Metabolic defense of the body weight set-point

Res Publ Assoc Res Nerv Ment Dis. 1984;62:87-96.


The energy needs of an organism are a function of the tissue mass it maintains. Interspecific comparisons indicate that energy needs are a power function of body weight (12). Much of the work described here represents an effort to ascertain whether the function relating intraspecific energy expenditure to maintained body weight takes a similar form. The evidence to date from various rat preparations suggests that although some differences may exist, the form of the function for rats is not likely to differ substantially from the interspecific function derived by Kleiber (12). What has also emerged from this work, however is evidence that both the inter- and intraspecific functions accurately predict energy needs only when the organism is at the particular body weight it normally maintains and defends. This is because a rise in weight from the normal level causes energy needs to increase at a faster rate than the relationship would predict, whereas declines in weight from this level produce greater than predicted decreases in energy expenditure. We thus propose that an animal's body weight set-point be taken as the weight at which its daily energy needs can be accurately predicted from its metabolic body size. It is only at this one body weight that the animal is normometabolic. It can then be asked whether organisms maintaining abnormally high or low body weights are suffering from regulatory dysfunctions or regulating normally but at elevated or depressed set-points. We have seen that obese Zucker rats display the same adaptive metabolic adjustments to weight loss as normal weight rats. Since the exact form of the intraspecific body weight-metabolic needs relationship has not yet been determined, we must withhold judgment as to whether Zucker fatty rats are normometabolic at their elevated body weights. Since they display an effective metabolic defense of their obesity, however, an elevated set-point, rather than regulatory failure, seems to be the more probable cause of the Zucker fatty's condition. More compelling evidence of regulation at an altered body weight set-point is provided by the LH-lesioned rat. This preparation is normometabolic at the reduced body weight it maintains, and it becomes hypermetabolic when its weight is elevated to the level of nonlesioned littermates. The obesity of the VMH-lesioned rat, on the other hand, may well stem from primary regulatory impairments.(ABSTRACT TRUNCATED AT 400 WORDS)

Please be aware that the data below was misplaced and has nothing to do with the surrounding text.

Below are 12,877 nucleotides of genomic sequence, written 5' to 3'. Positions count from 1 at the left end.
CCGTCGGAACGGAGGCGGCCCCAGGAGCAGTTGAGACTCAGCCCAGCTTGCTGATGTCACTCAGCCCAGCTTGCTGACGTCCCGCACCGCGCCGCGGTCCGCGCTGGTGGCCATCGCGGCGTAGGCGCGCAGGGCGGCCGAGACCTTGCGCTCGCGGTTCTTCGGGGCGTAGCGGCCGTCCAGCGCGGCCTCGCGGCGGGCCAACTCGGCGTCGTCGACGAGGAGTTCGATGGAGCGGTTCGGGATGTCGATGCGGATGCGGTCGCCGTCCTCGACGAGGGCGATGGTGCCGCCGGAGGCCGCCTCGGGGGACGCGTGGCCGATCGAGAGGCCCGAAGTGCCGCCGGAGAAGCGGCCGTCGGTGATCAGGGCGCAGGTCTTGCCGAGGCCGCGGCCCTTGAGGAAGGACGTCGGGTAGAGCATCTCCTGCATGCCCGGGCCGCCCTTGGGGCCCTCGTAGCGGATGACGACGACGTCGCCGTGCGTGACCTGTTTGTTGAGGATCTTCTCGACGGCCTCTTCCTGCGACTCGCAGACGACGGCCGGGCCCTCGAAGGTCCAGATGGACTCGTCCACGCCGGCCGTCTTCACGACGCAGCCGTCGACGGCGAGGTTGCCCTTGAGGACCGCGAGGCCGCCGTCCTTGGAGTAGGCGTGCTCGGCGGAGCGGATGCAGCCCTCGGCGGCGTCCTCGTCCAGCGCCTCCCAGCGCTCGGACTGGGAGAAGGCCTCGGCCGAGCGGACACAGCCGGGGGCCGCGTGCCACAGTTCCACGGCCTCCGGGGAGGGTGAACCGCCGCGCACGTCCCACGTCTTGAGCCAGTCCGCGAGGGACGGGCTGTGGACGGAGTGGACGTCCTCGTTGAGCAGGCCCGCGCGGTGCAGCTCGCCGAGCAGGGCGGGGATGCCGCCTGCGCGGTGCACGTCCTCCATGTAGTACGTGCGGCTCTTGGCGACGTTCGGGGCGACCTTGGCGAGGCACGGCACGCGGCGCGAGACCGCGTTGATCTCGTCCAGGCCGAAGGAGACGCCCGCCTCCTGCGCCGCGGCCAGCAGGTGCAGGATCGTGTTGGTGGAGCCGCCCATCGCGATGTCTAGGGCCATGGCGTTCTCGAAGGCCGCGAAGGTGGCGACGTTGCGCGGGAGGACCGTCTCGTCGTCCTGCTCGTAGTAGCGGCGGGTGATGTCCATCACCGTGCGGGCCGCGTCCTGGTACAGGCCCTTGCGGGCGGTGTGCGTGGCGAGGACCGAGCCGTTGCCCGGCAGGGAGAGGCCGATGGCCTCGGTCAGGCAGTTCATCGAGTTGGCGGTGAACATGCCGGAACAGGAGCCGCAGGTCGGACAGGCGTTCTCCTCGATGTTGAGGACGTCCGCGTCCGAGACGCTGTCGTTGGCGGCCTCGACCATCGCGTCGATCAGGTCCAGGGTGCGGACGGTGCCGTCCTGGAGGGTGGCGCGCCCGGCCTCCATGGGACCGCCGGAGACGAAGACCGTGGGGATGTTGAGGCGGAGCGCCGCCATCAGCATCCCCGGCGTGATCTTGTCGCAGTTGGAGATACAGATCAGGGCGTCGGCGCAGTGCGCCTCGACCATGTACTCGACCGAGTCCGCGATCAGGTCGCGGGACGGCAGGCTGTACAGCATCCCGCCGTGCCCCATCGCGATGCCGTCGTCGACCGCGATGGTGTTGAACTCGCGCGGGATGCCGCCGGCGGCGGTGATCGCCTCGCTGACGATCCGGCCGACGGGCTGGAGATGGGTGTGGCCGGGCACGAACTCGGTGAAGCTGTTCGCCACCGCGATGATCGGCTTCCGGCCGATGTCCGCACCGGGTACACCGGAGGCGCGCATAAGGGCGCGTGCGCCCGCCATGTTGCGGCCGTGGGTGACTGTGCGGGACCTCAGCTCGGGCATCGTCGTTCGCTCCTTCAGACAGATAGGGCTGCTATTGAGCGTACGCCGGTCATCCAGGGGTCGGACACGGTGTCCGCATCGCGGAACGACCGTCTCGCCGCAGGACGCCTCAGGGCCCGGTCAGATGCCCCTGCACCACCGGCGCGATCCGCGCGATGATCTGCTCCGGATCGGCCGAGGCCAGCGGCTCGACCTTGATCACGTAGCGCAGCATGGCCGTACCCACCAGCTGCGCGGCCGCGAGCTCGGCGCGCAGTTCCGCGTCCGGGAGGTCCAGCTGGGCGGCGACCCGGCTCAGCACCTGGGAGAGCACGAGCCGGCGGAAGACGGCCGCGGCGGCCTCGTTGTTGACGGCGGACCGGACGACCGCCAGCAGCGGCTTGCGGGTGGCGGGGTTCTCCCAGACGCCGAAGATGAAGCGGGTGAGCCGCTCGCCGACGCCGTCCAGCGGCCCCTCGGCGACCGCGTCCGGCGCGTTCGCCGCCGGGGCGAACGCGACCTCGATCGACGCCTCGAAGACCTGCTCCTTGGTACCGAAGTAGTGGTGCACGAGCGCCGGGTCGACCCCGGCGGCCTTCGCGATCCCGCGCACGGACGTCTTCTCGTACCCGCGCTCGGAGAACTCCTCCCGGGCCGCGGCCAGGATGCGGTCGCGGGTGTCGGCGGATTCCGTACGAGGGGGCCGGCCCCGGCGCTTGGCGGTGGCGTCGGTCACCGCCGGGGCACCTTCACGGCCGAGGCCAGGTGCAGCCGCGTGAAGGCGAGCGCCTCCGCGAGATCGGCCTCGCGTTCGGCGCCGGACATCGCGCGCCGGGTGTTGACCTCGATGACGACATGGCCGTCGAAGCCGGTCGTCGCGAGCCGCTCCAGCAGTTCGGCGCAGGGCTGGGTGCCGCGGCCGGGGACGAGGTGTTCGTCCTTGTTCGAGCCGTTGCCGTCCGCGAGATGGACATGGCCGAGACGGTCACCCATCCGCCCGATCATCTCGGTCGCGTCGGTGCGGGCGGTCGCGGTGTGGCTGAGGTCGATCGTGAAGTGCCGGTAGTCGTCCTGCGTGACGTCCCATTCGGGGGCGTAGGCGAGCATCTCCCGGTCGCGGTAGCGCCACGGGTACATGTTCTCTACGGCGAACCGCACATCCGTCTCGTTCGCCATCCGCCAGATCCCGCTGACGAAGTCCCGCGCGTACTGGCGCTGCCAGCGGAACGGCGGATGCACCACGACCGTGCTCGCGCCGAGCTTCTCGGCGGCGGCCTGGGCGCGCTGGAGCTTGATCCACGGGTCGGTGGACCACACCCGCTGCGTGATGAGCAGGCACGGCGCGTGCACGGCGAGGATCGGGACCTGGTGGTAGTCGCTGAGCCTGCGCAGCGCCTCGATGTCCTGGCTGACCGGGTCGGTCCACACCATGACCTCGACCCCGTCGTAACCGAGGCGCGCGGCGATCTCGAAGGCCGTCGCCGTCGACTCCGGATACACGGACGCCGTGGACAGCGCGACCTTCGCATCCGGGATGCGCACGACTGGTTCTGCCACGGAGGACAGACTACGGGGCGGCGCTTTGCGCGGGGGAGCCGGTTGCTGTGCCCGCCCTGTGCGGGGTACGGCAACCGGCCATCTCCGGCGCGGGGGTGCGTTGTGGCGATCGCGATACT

MeSH terms

  • Animals
  • Body Weight*
  • Dietary Fats / administration & dosage
  • Energy Intake
  • Energy Metabolism*
  • Humans
  • Hypothalamic Area, Lateral / physiopathology
  • Obesity / metabolism
  • Rats
  • Rats, Zucker
  • Satiation* / physiology
  • Satiety Response* / physiology


  • Dietary Fats